Much has changed since the Philadelphia 76ers and Brooklyn Nets last took the floor together. The Sixers are coming off a rough eight-game road swing that started in Brooklyn and took them on a tour of the Western Conference. They return home having finished 2-6 on that trip, and have dropped to a season-high five games under .500. Brooklyn has taken off after firing coach Avery Johnson, going 5-1 since replacing him with P.J. Carlesimo, propelling themselves right back up toward the top of the Eastern Conference.
In the Sixers’ two wins on their road trip, they recorded offensive numbers that were palatable: offensive ratings of 104.5 and 112.1 and effective field goal percentages of .523 and .585, respectively. The losses were super ugly on the offensive end - their highest offensive rating was a lowly 98.3, and they didn’t shoot any better than a 47 percent effective field goal percentage. Yikes.
As their records suggest (9-7 at home, 6-13 on the road), the Sixers fare a good bit better at the Wells Fargo Center. They’re flat-out better in just about every category - they shoot better, hit the boards more, dish out more assists and take better care of the ball.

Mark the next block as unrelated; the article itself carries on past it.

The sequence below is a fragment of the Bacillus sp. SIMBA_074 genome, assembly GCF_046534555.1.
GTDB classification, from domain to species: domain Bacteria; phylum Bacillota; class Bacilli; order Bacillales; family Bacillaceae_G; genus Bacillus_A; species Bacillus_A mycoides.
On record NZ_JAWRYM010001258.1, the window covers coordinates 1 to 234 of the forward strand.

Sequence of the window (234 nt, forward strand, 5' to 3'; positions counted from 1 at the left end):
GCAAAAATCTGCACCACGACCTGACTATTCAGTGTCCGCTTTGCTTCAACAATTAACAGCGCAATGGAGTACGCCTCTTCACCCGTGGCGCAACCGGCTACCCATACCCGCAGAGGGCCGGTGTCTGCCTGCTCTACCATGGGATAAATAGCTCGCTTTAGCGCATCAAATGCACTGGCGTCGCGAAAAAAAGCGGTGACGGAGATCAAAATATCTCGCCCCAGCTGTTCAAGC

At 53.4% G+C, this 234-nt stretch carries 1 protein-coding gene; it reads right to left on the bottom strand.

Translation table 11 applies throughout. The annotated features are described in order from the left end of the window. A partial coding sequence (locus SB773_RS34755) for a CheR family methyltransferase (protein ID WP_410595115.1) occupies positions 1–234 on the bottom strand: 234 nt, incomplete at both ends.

Evan Turner is a prime example of the team’s contrasting performances. At home, his 48.4 effective field goal percentage is respectable, and his assist percentage jumps 1.5 points to 20.2. But on the road, those numbers dip to 44.4 and 19.8, while his turnover rate rises to 12.5 percent.
While plenty has been made of Deron Williams’ struggles this season, Joe Johnson’s importance to the Nets is being somewhat overlooked. He’s not having his best season by any means; he’s registered a -1.0 nERD on the season, and his win shares per 48 are under .1 for only the third time since he left Phoenix. But Johnson has been absolutely vital to Brooklyn’s offense for the year.
For his career, Johnson’s teams have an offensive rating 4.6 points higher with him on the court than off. Brooklyn’s net this year? They’re 13.9 points better with Johnson on the floor. Compare that to Williams - Brooklyn’s on/off net for him is a mere +1.8 on the offensive end.
Johnson’s impact is most evident in two categories - shooting and turnovers. Brooklyn’s eFG% drops by six points - from 50.2 to 44.0 - with Johnson off the floor. While not having his best season shooting the ball, Johnson is still registering a 49.9 effective field goal percentage while getting a lot of looks in the paint. He has been as stellar as always in taking care of the ball. Johnson turns it over on only 10.0 percent of his possessions, and, with 21.8 usage rate, that care with the ball is crucial to Brooklyn’s offense.